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Sprout emerged as strikeout king in 1960

Young left-hander entered MWL record book with memorable no-hitter
July 23, 2008
Minor League Baseball is known for its rich history, dating back more than 100 years. While much has been written about the best teams and top players who have graced the Minors, there remain many stories either untold or largely forgotten. Each week, will attempt to fill that gap and explore these historical oddities in our "Cracked Bats" feature. Know of any stories to be considered for this feature in the future? Send an email and let us know.

Bob Sprout didn't know better back in 1960. Oh, sure, he knew what he did that season in general -- and on one night in August in particular -- was special.

But the hard-throwing left-hander didn't come to truly appreciate that year, and the night of Aug. 18, until he was a bit older, a bit wiser and far removed from baseball. Sprout was one of the hottest tickets in Minor League Baseball in 1960, particularly on that late summer evening in which he set a Midwest League record he still owns today.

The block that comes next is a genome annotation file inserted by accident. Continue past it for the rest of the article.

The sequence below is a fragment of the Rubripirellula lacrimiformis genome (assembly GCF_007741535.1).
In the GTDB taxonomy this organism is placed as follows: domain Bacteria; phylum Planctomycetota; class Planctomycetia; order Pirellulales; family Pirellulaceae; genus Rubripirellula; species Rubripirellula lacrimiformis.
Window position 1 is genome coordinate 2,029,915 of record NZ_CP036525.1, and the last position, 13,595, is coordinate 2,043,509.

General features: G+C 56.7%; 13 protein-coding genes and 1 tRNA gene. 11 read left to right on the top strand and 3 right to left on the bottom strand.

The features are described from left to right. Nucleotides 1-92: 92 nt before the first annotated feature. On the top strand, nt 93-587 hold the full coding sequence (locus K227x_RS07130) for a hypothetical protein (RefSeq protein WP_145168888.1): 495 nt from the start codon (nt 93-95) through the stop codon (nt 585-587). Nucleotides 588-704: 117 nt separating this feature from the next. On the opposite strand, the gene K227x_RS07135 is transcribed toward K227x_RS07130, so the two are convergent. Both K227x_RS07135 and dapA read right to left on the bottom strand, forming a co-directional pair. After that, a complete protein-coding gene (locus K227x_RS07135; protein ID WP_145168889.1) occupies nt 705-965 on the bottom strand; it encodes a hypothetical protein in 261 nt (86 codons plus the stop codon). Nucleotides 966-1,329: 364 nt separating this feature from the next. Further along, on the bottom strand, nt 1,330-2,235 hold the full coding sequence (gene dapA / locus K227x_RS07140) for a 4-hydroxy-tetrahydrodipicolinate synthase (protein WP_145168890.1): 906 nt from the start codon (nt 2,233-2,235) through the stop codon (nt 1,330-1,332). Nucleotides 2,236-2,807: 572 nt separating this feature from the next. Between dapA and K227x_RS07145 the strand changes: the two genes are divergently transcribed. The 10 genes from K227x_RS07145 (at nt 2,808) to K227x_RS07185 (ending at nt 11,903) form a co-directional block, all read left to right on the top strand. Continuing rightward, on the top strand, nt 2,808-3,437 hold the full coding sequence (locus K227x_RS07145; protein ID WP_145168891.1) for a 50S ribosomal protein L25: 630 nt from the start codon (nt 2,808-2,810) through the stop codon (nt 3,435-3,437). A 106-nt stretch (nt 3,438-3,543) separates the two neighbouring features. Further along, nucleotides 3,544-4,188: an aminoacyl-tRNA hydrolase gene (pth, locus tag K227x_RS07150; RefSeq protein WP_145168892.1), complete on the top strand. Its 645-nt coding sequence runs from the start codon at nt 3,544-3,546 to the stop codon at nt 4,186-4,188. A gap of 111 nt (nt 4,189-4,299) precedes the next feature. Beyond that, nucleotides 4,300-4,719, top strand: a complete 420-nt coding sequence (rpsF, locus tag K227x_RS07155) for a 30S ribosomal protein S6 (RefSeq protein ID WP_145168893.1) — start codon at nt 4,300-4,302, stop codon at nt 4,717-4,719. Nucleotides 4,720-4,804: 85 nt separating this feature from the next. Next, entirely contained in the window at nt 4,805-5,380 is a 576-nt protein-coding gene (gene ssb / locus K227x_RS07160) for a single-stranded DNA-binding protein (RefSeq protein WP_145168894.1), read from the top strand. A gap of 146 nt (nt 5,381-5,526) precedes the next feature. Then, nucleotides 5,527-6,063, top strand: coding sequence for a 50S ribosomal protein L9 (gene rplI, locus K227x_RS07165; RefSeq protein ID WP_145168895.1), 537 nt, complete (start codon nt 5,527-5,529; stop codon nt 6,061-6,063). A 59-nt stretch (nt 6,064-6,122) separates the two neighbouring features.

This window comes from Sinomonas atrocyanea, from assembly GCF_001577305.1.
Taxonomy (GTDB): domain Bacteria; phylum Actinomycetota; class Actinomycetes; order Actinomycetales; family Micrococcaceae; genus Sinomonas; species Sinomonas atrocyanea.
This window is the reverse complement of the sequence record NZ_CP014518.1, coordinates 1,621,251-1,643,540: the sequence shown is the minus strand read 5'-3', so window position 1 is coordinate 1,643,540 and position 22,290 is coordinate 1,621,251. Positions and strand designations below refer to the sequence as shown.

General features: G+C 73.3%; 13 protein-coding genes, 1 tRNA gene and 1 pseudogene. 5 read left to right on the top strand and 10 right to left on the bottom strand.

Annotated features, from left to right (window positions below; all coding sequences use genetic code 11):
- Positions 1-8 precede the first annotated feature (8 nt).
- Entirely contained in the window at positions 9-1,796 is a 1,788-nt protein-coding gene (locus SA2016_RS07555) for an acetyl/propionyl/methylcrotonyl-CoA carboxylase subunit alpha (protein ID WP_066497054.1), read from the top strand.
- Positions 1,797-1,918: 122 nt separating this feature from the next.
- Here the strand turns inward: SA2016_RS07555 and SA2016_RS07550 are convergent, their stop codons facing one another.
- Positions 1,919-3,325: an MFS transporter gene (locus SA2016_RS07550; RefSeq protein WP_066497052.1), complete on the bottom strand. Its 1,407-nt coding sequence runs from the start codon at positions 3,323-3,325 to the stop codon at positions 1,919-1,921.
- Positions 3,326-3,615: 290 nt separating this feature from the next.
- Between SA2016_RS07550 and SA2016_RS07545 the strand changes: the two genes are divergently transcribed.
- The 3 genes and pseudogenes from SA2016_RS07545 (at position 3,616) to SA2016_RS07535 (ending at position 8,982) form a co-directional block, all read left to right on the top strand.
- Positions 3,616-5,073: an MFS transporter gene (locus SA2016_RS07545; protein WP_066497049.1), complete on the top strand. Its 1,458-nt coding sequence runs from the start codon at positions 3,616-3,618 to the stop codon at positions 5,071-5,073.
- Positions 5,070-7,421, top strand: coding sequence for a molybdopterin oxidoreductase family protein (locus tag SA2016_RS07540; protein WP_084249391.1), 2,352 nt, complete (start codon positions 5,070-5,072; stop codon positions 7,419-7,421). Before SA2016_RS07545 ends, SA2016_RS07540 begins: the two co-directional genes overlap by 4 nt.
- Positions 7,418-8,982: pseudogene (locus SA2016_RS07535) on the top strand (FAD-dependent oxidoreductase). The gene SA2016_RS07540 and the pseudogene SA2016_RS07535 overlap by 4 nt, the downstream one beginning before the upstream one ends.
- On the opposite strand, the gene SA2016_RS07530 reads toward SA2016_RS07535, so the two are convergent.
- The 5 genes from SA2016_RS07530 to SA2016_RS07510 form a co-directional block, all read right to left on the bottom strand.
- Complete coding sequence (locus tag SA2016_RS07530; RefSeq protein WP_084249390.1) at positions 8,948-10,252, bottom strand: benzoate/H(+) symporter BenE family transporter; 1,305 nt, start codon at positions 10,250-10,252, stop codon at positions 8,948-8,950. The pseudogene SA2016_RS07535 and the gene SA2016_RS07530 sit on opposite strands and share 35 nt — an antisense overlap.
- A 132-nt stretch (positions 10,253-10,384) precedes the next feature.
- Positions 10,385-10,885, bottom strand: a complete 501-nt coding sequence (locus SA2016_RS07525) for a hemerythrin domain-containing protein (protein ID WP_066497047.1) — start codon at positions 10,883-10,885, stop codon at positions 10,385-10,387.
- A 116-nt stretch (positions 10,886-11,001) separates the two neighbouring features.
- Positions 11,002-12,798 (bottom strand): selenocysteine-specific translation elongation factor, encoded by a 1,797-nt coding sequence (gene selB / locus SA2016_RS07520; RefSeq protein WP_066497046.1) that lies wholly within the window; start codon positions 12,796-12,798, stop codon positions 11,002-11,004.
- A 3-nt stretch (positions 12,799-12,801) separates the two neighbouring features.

Sprout was an 18-year-old Tigers farmhand pitching in his first year of professional ball when he went 15-7 for the Decatur Commodores in 1960. He posted a 2.61 ERA and allowed only 113 hits in 190 innings, but the real dazzling number that stands out from that year are the 264 strikeouts he collected. That was a league mark that stood for five years, until Danny Morris struck out 274 for the Wisconsin Rapids in 1965.